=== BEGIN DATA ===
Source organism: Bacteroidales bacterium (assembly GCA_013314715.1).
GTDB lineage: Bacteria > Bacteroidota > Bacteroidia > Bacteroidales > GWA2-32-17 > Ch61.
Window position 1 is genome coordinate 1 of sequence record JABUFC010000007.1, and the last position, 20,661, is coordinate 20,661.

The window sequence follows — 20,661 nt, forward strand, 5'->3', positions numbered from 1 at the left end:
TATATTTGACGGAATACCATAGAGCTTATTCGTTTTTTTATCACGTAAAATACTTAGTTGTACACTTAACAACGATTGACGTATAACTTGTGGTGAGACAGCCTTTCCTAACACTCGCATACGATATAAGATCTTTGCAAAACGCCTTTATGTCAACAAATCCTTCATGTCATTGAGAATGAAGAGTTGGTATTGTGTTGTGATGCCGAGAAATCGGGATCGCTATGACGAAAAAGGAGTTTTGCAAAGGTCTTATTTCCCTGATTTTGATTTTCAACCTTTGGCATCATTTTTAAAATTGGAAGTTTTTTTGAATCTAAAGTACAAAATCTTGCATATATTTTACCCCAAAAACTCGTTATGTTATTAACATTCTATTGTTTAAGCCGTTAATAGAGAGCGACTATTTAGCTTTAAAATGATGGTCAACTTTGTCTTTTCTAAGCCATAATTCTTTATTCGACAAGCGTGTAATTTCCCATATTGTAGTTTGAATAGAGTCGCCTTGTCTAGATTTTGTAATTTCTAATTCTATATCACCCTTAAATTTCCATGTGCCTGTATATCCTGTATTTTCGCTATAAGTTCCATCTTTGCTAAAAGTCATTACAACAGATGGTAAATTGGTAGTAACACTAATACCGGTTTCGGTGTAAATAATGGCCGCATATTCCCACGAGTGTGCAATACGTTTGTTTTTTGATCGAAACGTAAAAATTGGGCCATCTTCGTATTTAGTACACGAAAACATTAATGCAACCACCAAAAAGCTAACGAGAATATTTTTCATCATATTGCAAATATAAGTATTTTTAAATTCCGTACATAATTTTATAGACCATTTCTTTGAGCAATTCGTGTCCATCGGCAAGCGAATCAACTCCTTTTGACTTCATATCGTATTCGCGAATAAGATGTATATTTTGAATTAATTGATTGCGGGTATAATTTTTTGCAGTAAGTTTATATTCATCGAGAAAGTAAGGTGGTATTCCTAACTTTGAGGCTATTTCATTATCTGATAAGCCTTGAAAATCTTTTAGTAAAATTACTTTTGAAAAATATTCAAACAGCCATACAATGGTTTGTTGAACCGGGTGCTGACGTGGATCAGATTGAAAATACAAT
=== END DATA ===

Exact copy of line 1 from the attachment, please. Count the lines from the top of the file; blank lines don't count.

Source organism: Bacteroidales bacterium (assembly GCA_013314715.1).